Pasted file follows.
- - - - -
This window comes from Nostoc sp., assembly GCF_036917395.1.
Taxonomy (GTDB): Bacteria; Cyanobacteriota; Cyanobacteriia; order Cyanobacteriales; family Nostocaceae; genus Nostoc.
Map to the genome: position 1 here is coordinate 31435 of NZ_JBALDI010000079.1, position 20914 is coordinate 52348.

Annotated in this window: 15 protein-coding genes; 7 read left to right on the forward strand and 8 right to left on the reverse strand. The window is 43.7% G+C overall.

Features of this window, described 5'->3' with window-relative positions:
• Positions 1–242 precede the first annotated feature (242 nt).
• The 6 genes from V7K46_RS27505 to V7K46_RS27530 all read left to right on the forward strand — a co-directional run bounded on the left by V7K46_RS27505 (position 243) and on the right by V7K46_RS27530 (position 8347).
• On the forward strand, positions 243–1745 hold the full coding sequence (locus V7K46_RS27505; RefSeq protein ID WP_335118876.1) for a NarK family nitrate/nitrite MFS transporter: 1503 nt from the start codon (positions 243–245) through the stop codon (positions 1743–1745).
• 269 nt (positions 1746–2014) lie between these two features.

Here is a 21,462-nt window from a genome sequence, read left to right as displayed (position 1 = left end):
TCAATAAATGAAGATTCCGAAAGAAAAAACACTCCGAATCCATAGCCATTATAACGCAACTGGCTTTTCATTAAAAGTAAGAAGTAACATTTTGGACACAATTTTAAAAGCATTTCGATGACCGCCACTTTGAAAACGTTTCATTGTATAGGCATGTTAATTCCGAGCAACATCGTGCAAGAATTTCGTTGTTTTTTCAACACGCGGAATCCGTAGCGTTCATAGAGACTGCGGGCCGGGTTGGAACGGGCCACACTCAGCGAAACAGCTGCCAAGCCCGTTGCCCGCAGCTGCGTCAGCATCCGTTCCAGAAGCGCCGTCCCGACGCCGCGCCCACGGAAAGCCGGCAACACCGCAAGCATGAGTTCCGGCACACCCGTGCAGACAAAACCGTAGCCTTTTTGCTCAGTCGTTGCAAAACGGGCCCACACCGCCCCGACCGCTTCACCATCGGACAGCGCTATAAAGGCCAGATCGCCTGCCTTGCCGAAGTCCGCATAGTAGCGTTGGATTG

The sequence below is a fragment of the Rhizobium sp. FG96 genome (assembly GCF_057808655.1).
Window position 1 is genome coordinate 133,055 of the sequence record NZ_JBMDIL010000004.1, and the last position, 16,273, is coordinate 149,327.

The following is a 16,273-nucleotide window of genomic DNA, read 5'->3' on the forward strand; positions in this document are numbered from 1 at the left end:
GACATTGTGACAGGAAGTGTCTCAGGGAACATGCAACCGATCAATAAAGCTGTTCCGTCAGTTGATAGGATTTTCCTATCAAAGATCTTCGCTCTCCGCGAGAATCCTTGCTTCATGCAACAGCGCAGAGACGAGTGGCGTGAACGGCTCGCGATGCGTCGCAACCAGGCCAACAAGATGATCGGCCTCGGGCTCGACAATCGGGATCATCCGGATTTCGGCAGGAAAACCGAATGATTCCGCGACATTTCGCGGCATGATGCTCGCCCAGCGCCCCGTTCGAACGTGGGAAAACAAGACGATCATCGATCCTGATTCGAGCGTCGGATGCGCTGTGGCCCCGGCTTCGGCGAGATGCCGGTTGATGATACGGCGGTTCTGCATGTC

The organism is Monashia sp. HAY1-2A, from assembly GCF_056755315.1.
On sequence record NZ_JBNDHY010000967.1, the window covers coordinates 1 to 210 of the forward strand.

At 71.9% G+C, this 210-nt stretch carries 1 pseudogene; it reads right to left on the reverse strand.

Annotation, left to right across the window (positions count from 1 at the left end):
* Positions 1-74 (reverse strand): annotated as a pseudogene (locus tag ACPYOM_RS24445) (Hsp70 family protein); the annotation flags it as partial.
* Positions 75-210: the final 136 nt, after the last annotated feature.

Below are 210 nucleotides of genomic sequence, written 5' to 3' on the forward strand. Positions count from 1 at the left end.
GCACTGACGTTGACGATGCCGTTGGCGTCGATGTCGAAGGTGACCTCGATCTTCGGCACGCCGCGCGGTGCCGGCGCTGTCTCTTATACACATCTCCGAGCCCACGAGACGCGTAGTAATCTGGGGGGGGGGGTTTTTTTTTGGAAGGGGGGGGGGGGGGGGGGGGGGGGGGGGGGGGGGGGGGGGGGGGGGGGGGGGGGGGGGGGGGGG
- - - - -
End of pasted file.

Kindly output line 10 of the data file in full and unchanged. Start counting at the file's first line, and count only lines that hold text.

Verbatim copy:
Here is a 21,462-nt window from a genome sequence, read left to right as displayed (position 1 = left end):